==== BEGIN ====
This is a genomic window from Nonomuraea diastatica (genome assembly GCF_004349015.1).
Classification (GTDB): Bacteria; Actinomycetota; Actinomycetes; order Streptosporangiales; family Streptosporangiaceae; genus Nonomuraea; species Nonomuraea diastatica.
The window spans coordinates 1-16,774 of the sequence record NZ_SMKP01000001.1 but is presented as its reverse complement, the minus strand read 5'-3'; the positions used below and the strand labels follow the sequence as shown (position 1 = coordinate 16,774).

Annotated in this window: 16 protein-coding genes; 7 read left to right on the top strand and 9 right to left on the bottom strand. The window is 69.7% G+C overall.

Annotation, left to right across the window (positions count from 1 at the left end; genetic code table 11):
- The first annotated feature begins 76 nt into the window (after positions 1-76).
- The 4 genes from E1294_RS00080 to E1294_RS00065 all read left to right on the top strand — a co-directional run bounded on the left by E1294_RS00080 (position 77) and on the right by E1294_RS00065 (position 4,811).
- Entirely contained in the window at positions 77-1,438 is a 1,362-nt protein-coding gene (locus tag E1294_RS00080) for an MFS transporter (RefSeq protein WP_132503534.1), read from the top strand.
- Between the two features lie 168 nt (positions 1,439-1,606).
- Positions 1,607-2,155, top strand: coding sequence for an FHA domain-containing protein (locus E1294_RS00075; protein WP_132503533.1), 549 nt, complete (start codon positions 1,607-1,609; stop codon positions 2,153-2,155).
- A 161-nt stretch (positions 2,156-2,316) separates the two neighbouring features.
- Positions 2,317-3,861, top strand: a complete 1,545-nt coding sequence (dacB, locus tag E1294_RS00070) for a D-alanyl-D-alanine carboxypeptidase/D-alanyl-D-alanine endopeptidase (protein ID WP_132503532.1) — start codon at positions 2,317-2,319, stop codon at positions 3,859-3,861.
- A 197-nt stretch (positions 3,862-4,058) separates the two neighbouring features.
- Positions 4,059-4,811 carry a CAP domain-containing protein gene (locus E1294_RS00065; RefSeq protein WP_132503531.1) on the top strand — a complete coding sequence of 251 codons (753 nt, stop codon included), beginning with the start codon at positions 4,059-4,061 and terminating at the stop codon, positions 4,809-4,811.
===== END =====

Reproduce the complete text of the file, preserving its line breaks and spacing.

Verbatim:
This is a genomic window from Nonomuraea diastatica (genome assembly GCF_004349015.1).
Classification (GTDB): Bacteria; Actinomycetota; Actinomycetes; order Streptosporangiales; family Streptosporangiaceae; genus Nonomuraea; species Nonomuraea diastatica.
The window spans coordinates 1-16,774 of the sequence record NZ_SMKP01000001.1 but is presented as its reverse complement, the minus strand read 5'-3'; the positions used below and the strand labels follow the sequence as shown (position 1 = coordinate 16,774).

Annotated in this window: 16 protein-coding genes; 7 read left to right on the top strand and 9 right to left on the bottom strand. The window is 69.7% G+C overall.

Annotation, left to right across the window (positions count from 1 at the left end; genetic code table 11):
- The first annotated feature begins 76 nt into the window (after positions 1-76).
- The 4 genes from E1294_RS00080 to E1294_RS00065 all read left to right on the top strand — a co-directional run bounded on the left by E1294_RS00080 (position 77) and on the right by E1294_RS00065 (position 4,811).
- Entirely contained in the window at positions 77-1,438 is a 1,362-nt protein-coding gene (locus tag E1294_RS00080) for an MFS transporter (RefSeq protein WP_132503534.1), read from the top strand.
- Between the two features lie 168 nt (positions 1,439-1,606).
- Positions 1,607-2,155, top strand: coding sequence for an FHA domain-containing protein (locus E1294_RS00075; protein WP_132503533.1), 549 nt, complete (start codon positions 1,607-1,609; stop codon positions 2,153-2,155).
- A 161-nt stretch (positions 2,156-2,316) separates the two neighbouring features.
- Positions 2,317-3,861, top strand: a complete 1,545-nt coding sequence (dacB, locus tag E1294_RS00070) for a D-alanyl-D-alanine carboxypeptidase/D-alanyl-D-alanine endopeptidase (protein ID WP_132503532.1) — start codon at positions 2,317-2,319, stop codon at positions 3,859-3,861.
- A 197-nt stretch (positions 3,862-4,058) separates the two neighbouring features.
- Positions 4,059-4,811 carry a CAP domain-containing protein gene (locus E1294_RS00065; RefSeq protein WP_132503531.1) on the top strand — a complete coding sequence of 251 codons (753 nt, stop codon included), beginning with the start codon at positions 4,059-4,061 and terminating at the stop codon, positions 4,809-4,811.